A marathon effort to retrieve the remains of 29 miners killed more than a decade ago in one of New Zealand's worst industrial accidents was called off Wednesday after workers found their path blocked by a tunnel collapse.
The miners died at the South Island's Pike River pit in November 2010 after a blast triggered by a build-up of flammable methane gas.
The government at the time promised to retrieve the entombed remains but suspended operations due to fears of further explosions, angering families of victims.
The controversy was so intense that Prime Minister Jacinda Ardern made restarting the recovery effort part of the campaign platform that saw her win office in 2017.
The Pike River Recovery Agency said Wednesday that workers had made their way 2.3-kilometres (1.4-miles) along the mine access shaft, or drift.
But it said the tunnel's roof had collapsed during the original disaster, preventing them advancing to the area where the miners' bodies most likely lie -- if they were not destroyed in the blast.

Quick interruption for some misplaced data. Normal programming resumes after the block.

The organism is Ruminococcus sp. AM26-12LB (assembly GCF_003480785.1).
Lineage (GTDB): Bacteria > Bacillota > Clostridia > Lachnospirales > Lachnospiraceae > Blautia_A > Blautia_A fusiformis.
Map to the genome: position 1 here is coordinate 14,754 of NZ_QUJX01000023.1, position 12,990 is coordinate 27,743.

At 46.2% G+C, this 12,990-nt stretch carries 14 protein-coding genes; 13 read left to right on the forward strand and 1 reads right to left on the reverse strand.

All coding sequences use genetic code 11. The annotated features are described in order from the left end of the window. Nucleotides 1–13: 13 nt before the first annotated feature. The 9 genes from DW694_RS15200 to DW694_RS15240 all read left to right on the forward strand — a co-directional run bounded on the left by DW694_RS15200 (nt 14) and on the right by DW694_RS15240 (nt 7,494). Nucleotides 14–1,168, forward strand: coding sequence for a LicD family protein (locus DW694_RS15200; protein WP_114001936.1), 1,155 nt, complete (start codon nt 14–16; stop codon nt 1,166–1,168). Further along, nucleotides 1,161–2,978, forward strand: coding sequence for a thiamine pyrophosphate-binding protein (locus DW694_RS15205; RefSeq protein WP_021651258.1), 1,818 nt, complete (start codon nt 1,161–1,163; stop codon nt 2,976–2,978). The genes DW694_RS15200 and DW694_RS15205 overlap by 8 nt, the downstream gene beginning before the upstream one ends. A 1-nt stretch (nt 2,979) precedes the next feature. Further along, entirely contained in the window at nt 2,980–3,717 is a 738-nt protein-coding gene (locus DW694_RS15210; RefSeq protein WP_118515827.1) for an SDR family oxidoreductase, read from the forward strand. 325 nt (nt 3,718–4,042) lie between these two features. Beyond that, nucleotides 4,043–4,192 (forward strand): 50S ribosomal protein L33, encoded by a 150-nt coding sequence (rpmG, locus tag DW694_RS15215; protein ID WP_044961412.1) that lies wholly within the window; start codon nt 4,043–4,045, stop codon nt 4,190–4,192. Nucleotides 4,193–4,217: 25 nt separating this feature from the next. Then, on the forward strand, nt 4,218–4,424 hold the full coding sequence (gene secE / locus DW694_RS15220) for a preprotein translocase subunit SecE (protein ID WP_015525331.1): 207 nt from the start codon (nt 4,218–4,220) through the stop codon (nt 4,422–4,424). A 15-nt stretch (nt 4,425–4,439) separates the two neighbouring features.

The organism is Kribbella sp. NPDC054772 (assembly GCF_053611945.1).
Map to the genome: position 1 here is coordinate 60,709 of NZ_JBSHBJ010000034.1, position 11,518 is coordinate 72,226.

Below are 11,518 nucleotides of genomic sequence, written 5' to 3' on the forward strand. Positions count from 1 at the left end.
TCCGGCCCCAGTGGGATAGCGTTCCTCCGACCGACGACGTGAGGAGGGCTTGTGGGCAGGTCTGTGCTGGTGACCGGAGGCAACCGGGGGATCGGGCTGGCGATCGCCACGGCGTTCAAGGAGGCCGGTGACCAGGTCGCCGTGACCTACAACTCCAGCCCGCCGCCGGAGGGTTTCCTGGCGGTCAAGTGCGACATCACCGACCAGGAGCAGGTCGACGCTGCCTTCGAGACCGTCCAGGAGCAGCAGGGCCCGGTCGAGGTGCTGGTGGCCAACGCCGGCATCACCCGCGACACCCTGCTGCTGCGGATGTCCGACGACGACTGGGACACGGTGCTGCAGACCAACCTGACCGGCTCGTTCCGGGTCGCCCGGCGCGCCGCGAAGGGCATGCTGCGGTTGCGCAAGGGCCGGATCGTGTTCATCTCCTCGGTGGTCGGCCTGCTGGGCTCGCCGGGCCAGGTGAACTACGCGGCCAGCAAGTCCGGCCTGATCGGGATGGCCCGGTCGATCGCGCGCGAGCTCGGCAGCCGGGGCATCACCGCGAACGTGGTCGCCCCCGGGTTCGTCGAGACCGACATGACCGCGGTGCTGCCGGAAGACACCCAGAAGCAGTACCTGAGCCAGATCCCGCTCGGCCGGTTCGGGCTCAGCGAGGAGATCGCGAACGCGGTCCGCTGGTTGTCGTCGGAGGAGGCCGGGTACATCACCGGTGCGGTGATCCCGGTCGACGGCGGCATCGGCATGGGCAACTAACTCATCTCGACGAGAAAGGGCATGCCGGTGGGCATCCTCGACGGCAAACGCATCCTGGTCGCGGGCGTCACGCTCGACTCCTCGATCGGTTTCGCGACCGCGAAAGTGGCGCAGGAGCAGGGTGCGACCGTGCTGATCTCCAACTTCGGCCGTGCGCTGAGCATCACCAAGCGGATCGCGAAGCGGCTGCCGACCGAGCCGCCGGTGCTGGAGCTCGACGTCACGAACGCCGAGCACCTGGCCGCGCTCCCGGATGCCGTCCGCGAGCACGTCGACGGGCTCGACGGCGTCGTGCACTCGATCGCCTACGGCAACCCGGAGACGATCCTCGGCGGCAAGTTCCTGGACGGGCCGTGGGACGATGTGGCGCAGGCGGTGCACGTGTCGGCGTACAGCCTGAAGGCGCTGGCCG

"Breaking through to the end of the drift was monumental," agency chief operating officer Dinghy Pattinson said in a statement.
"The boys and I feel pretty good to have now got as far as we can in the drift."
Those killed in the disaster included 24 New Zealanders, two Australians, two Britons and a South African.
An official inquiry in 2012 criticised unsafe work practices at the mine and said it should never have been operating, although police said there was insufficient evidence to bring manslaughter charges against managers.